The Los Angeles Lakers started their attempt to get under the luxury-tax for this season late on Wednesday evening. With only mere hours before the Feb. 20 trade deadline, the Lakers traded Steve Blake to the Golden State Warriors for reserve shooting guards MarShon Brooks and Kent Bazemore. This move does not make the Lakers better now, but it does save them more than $2 million, which is the most important thing for Los Angeles as the deadline approaches.
Blake was notified of the trade less than two hours before he was set to start for the Lakers against the Houston Rockets. As he was leaving the arena, he told reporters that he had “mixed emotions” about being traded, and that he “knew it could happen but didn’t expect it to happen, all at the same time.” The trade seems to have shocked Blake, but him being moved should open up the eyes of Pau Gasol and Jordan Hill, because the Lakers’ work isn’t done yet.
Los Angeles still needs to cut at least another $5 million if they are going to get under the luxury-tax line. Moving Hill to a team that can absorb his $3.5 million salary would get the Lakers close to being under the tax, but it won’t be enough. Los Angeles would have to be willing to part with Chris Kaman for nothing as well, or throw away two out of Jodie Meeks, Nick Young, Xavier Henry, Robert Sacre, Wesley Johnson and Jordan Farmar.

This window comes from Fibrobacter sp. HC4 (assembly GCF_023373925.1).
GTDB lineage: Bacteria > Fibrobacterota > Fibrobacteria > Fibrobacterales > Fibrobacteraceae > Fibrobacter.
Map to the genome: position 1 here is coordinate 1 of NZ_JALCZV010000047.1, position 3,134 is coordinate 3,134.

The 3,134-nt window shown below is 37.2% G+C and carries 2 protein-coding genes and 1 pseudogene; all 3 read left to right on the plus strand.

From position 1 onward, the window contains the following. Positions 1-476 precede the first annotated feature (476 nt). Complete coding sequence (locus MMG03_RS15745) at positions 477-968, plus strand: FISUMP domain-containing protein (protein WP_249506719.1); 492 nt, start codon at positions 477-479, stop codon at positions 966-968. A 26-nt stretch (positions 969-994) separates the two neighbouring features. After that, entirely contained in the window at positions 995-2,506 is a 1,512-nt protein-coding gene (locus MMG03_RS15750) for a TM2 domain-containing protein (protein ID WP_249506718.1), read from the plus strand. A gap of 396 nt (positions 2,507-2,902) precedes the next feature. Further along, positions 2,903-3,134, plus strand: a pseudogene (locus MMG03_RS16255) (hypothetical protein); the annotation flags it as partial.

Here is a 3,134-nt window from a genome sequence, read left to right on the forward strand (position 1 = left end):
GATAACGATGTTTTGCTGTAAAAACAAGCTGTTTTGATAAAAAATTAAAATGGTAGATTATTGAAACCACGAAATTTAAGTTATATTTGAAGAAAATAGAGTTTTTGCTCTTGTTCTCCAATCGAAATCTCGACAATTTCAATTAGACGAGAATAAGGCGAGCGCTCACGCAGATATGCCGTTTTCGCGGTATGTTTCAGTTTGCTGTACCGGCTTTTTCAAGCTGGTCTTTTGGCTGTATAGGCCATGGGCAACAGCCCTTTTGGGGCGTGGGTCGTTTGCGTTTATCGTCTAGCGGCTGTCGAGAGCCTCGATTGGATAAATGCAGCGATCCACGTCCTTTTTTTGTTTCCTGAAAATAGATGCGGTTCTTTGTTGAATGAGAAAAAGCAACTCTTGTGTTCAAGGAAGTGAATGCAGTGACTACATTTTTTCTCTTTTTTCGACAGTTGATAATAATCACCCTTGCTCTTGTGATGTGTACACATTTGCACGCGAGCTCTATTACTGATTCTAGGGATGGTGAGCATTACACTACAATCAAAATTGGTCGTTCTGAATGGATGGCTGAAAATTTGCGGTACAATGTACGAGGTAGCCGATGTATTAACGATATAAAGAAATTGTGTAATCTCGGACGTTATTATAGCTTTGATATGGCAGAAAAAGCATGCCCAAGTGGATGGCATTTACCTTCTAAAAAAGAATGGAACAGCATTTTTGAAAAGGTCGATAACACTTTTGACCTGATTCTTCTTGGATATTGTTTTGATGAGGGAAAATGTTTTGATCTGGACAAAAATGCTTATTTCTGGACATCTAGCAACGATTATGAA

If the Lakers cannot move Hill and Kaman, then they will be left gutting their roster trying to avoid the tax penalty, unless they can trade Gasol. Earlier, I wrote that they would move Gasol to the Phoenix Suns, and now that they have traded Blake, the Lakers can make the trade with Phoenix for Emeka Okafor and get completely clear of the luxury-tax.
Watching the Lakers cut money for once just goes to show how stringent the penalties for being over the luxury-tax are with the new collective bargaining agreement. No team can afford to pay a triple penalty unless they are winning championships. For some reason, the Brooklyn Nets and New York Knicks think they can survive this, but if the Lakers can’t do it, no one can.